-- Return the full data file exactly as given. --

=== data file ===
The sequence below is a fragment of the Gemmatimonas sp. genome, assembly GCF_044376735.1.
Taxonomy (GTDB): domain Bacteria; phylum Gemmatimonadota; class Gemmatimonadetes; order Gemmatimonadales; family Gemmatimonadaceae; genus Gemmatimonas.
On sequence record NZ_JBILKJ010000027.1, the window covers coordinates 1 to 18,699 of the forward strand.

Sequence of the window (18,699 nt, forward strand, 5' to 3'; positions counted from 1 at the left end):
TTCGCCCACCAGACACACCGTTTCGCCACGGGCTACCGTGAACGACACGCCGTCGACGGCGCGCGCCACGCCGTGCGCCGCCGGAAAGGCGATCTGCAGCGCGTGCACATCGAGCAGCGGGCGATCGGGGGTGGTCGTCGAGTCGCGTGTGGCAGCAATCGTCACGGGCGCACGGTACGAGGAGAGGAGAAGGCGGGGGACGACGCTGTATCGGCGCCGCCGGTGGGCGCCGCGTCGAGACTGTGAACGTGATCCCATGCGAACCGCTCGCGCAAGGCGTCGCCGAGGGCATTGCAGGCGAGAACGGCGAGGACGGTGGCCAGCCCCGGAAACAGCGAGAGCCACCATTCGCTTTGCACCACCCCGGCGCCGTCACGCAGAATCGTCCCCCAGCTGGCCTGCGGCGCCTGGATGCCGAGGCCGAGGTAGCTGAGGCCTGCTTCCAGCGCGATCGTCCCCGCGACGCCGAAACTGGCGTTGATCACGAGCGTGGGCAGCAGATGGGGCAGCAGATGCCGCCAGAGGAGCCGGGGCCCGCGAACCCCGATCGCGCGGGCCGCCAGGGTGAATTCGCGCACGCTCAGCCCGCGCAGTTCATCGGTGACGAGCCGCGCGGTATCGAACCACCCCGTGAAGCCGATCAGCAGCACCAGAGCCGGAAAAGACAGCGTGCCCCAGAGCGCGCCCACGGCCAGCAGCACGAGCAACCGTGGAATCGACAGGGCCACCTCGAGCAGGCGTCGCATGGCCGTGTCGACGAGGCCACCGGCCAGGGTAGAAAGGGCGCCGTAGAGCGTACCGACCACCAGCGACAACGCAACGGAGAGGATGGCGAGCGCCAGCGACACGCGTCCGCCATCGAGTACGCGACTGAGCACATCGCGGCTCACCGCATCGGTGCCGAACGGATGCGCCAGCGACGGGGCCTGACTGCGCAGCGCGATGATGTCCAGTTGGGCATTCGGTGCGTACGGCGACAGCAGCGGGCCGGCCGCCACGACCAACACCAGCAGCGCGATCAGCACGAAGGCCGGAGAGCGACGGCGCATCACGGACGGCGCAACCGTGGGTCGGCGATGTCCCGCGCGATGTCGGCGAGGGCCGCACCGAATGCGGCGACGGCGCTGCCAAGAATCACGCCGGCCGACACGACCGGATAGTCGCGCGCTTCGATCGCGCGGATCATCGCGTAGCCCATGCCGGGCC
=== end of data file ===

The sequence below is a fragment of the Gemmatimonas sp. genome, assembly GCF_044376735.1.
Taxonomy (GTDB): domain Bacteria; phylum Gemmatimonadota; class Gemmatimonadetes; order Gemmatimonadales; family Gemmatimonadaceae; genus Gemmatimonas.
On sequence record NZ_JBILKJ010000027.1, the window covers coordinates 1 to 18,699 of the forward strand.

Sequence of the window (18,699 nt, forward strand, 5' to 3'; positions counted from 1 at the left end):
TTCGCCCACCAGACACACCGTTTCGCCACGGGCTACCGTGAACGACACGCCGTCGACGGCGCGCGCCACGCCGTGCGCCGCCGGAAAGGCGATCTGCAGCGCGTGCACATCGAGCAGCGGGCGATCGGGGGTGGTCGTCGAGTCGCGTGTGGCAGCAATCGTCACGGGCGCACGGTACGAGGAGAGGAGAAGGCGGGGGACGACGCTGTATCGGCGCCGCCGGTGGGCGCCGCGTCGAGACTGTGAACGTGATCCCATGCGAACCGCTCGCGCAAGGCGTCGCCGAGGGCATTGCAGGCGAGAACGGCGAGGACGGTGGCCAGCCCCGGAAACAGCGAGAGCCACCATTCGCTTTGCACCACCCCGGCGCCGTCACGCAGAATCGTCCCCCAGCTGGCCTGCGGCGCCTGGATGCCGAGGCCGAGGTAGCTGAGGCCTGCTTCCAGCGCGATCGTCCCCGCGACGCCGAAACTGGCGTTGATCACGAGCGTGGGCAGCAGATGGGGCAGCAGATGCCGCCAGAGGAGCCGGGGCCCGCGAACCCCGATCGCGCGGGCCGCCAGGGTGAATTCGCGCACGCTCAGCCCGCGCAGTTCATCGGTGACGAGCCGCGCGGTATCGAACCACCCCGTGAAGCCGATCAGCAGCACCAGAGCCGGAAAAGACAGCGTGCCCCAGAGCGCGCCCACGGCCAGCAGCACGAGCAACCGTGGAATCGACAGGGCCACCTCGAGCAGGCGTCGCATGGCCGTGTCGACGAGGCCACCGGCCAGGGTAGAAAGGGCGCCGTAGAGCGTACCGACCACCAGCGACAACGCAACGGAGAGGATGGCGAGCGCCAGCGACACGCGTCCGCCATCGAGTACGCGACTGAGCACATCGCGGCTCACCGCATCGGTGCCGAACGGATGCGCCAGCGACGGGGCCTGACTGCGCAGCGCGATGATGTCCAGTTGGGCATTCGGTGCGTACGGCGACAGCAGCGGGCCGGCCGCCACGACCAACACCAGCAGCGCGATCAGCACGAAGGCCGGAGAGCGACGGCGCATCACGGACGGCGCAACCGTGGGTCGGCGATGTCCCGCGCGATGTCGGCGAGGGCCGCACCGAATGCGGCGACGGCGCTGCCAAGAATCACGCCGGCCGACACGACCGGATAGTCGCGCGCTTCGATCGCGCGGATCATCGCGTAGCCCATGCCGGGCC